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Taking the Wrong Lessons from the Success of ‘Game of Thrones’

Today’s Variety cover story and accompanying column go deep into the subject of TV’s rapid expansion — Cynthia Littleton and I delve into not just the amount of TV being made, but the increasing costs that are impacting the medium.

Throughout both of those pieces, “Game of Thrones” is mentioned many times. “Everybody wants their ‘Game of Thrones,’” one executive sighed as we reported this story.

It’s true: Those were the recent marching orders of Jeff Bezos, and chaos reigns at Amazon Studios as it tries to pivot to providing spectacle. We’ve already seen the arrival of a host of dramas employing dozens of burly, bearded guys who can wield heavy swords (and some of them, like “Vikings” and “Into the Badlands,” are actually good!). But many more that prioritize pyrotechnics and special effects are no doubt on their way, not just from Amazon, but all the other content providers now in the game.

The problem is, those trying to imitate “Game of Thrones” are taking all the wrong lessons from its origin story.

First off, “Game of Thrones” was not picked up straight to series. Every executive I spoke to winced when I brought up this frustrating trend. As one experienced showrunner put it, “You can make a good show without going through the pilot process. But it’s usually harder to do it that way.” The pilot process is far from perfect, but it allows everyone involved to assess what’s working and what’s not, and what can be recalibrated to make a show more effective. When a scripted program doesn’t pause after the pilot to figure out the best path forward, that rush-to-screen often drives up expenses, and storytelling mistakes are compounded.

Even Game of Thrones” went through a rocky pilot process — the producers made two. The first attempt at a debut episode was more or less tossed out because certain characters weren’t quite working and some plot points were unclear. When the drama finally premiered in April 2011, major characters had been recast— Emilia Clarke was plucked almost straight out of drama school to replace Tamzin Merchant, and Michelle Fairley was not the actor originally cast as Caitlin Stark.

HBO officially put “Game of Thrones” into development in January 2007 — so the team went through four long years of development, notes, writing, more notes, re-writing, filming and extensive re-shoots. Benioff and Weiss, well-regarded screenwriters, had never made a TV show before, and have acknowledged they faced a tremendous learning curve.

None of this is to say that “Game of Thrones” is perfect. Dozens of critics, including myself, have spent a lot of time writing about what we’ve loved about the show — as well as what we’ve disliked about it. The show has flaws and blind spots, some of which have improved or evolved over time, some of which haven’t.

But now that giant dragons are aloft and a dead ice king is tossing around javelins, it’s easy to forget that the main reason for “GoT’s” success is the fact that it’s truly a character-based drama. Even minor players like Lady Mormont and Tormund caught on with fans because they are so specifically and memorably portrayed. Many of the greatest scenes in “Game of Thrones” history have consisted of quiet conversations between two fine actors or one actor slaying a monologue, as Tyrion (Peter Dinklage) did during his Season 4 trial. People root for Dany and Tyrion and Brienne, and worry about Arya and Sam, because they care about them. That’s the show’s accomplishment, not the near-tripling of its initial episodic budget.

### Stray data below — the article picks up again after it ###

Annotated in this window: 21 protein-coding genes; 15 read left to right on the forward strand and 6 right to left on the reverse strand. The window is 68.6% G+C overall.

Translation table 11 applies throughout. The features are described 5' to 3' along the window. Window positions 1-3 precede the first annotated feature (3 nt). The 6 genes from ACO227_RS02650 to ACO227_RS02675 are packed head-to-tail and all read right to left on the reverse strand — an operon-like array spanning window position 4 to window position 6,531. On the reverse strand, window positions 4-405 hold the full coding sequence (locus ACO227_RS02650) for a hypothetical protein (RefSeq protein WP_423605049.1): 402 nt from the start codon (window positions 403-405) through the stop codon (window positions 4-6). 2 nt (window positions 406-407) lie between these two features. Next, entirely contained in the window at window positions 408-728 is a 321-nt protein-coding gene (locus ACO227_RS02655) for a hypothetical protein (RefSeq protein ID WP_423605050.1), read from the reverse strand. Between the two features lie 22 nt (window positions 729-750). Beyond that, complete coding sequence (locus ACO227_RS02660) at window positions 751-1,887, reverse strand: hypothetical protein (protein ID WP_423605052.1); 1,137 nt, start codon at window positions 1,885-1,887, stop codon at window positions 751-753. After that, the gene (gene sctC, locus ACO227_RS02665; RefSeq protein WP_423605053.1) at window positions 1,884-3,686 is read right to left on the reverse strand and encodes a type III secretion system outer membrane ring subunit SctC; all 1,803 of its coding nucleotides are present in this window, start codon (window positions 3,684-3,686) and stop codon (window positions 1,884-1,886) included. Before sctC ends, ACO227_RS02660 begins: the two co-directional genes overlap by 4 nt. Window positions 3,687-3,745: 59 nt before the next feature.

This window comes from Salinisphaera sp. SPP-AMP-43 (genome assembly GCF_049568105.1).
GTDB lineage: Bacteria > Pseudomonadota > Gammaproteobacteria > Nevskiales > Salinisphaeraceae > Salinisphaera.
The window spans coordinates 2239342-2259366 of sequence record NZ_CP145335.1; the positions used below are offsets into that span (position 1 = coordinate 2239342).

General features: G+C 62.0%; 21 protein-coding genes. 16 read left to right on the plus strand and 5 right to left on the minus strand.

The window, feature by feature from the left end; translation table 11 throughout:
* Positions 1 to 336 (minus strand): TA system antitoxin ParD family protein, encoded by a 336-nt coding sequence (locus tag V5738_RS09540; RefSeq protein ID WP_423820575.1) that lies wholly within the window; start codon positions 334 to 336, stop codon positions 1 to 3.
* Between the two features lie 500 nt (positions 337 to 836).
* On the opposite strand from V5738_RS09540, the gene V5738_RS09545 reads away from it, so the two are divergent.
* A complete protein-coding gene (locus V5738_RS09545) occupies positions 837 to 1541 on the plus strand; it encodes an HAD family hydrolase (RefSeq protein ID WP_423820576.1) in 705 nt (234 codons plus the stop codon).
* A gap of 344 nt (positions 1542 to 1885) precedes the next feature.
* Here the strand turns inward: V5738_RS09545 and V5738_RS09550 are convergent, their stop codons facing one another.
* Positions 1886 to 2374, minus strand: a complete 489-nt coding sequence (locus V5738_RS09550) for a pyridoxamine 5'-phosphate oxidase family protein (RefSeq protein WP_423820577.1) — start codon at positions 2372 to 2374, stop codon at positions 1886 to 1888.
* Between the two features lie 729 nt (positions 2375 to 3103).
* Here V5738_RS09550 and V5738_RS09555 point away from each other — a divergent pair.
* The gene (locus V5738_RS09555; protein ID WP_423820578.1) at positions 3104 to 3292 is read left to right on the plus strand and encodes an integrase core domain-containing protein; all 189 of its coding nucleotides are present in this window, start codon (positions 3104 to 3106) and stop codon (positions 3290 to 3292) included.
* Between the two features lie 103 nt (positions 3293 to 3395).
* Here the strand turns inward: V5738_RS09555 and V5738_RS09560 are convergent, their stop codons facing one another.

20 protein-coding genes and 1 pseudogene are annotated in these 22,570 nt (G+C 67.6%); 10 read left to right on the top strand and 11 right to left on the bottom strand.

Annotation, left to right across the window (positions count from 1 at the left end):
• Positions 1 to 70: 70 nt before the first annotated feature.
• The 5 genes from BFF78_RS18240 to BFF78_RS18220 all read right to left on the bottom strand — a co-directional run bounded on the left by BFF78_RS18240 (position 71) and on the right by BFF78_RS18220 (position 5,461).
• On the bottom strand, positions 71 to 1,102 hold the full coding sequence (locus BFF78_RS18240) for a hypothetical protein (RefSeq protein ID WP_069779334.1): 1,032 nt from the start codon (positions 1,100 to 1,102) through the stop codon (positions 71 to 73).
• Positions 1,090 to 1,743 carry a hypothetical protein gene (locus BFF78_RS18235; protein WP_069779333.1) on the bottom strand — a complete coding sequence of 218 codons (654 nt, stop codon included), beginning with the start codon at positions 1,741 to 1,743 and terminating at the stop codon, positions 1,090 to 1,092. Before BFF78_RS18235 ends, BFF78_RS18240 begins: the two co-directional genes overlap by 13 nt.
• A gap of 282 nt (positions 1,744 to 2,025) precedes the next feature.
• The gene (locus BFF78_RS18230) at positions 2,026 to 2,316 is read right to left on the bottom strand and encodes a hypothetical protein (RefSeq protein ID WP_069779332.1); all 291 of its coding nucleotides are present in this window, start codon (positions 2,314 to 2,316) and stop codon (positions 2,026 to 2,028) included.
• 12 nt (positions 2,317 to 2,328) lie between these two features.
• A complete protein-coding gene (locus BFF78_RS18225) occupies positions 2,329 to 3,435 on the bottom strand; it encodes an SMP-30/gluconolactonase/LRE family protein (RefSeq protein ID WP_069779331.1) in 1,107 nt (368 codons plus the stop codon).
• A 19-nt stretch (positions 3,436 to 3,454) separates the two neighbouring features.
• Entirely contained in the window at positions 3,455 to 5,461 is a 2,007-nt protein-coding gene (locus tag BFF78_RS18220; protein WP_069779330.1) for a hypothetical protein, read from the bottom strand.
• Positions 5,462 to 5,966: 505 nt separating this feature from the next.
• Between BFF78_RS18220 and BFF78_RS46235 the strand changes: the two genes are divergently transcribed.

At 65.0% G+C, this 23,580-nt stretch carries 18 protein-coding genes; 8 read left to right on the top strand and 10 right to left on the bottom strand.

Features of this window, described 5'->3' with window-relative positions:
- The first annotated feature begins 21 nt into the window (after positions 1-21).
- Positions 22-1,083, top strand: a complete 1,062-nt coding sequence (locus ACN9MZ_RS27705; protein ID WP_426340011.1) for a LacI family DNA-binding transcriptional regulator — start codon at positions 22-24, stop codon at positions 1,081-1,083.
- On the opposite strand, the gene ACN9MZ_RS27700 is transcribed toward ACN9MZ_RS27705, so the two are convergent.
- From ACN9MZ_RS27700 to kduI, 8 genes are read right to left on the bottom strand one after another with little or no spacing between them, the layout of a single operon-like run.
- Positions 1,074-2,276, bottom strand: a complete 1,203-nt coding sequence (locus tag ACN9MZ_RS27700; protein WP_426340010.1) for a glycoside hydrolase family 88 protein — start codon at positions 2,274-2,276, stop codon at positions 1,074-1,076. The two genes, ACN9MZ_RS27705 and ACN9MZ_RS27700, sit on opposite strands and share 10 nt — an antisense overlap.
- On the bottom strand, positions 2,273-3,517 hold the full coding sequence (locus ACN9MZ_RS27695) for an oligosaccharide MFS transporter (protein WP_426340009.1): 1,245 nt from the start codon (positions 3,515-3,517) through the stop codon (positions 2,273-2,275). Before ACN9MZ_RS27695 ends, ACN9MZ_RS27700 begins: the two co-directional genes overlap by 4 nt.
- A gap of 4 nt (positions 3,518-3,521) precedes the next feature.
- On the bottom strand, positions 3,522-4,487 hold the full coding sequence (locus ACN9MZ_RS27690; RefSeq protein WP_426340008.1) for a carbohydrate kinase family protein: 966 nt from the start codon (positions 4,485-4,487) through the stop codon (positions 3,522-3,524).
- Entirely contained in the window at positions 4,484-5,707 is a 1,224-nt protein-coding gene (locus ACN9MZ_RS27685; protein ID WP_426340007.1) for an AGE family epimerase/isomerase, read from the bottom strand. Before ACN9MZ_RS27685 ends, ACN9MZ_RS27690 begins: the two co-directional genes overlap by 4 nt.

As it transitions into its final season, there’s been much chatter about how “Game of Thrones” will consist of essentially six feature films. But keep in mind that “Game of Thrones” is ending its run that way. The network and producers did not start out operating from the assumption — often expressed by Cersei Lannister, a fan of the for-hire Golden Company — that throwing money at a problem is the best way to solve it. 

HBO didn’t just spend money to get it right. It spent a rarer commodity — time.

But cash is what’s flooding into the TV market now, not patience. Apple already has a TV budget of at least $1 billion. Disney, Time Warner, NBC Universal and CBS spent $36 billion on TV last year — a third more than just seven years ago. Hulu will part with $2.5 billion this year, which tops HBO’s annual $2 billion budget. Netflix is upping its ante to $7 billion in 2018. Amazon spent $4.5 billion this year. And now Facebook is jumping checkbook-first into the episodic fray, along with Google, Snapchat and YouTube.

All together, it’s a dizzying amount of money. But I truly wonder which of these companies will take their time with their shiny TV acquisitions.

Sure, some eye-popping plot points need to be drenched in dollars to stand out. But many of the most memorable TV scenes (including on “Game of Thrones”) are the product of great effort expended over days, weeks, months and years. Scenes that are written and re-written, rehearsed and worried over, passionately crafted and thoroughly thought through.

As Don Draper might say, “That’s what the money’s for.”

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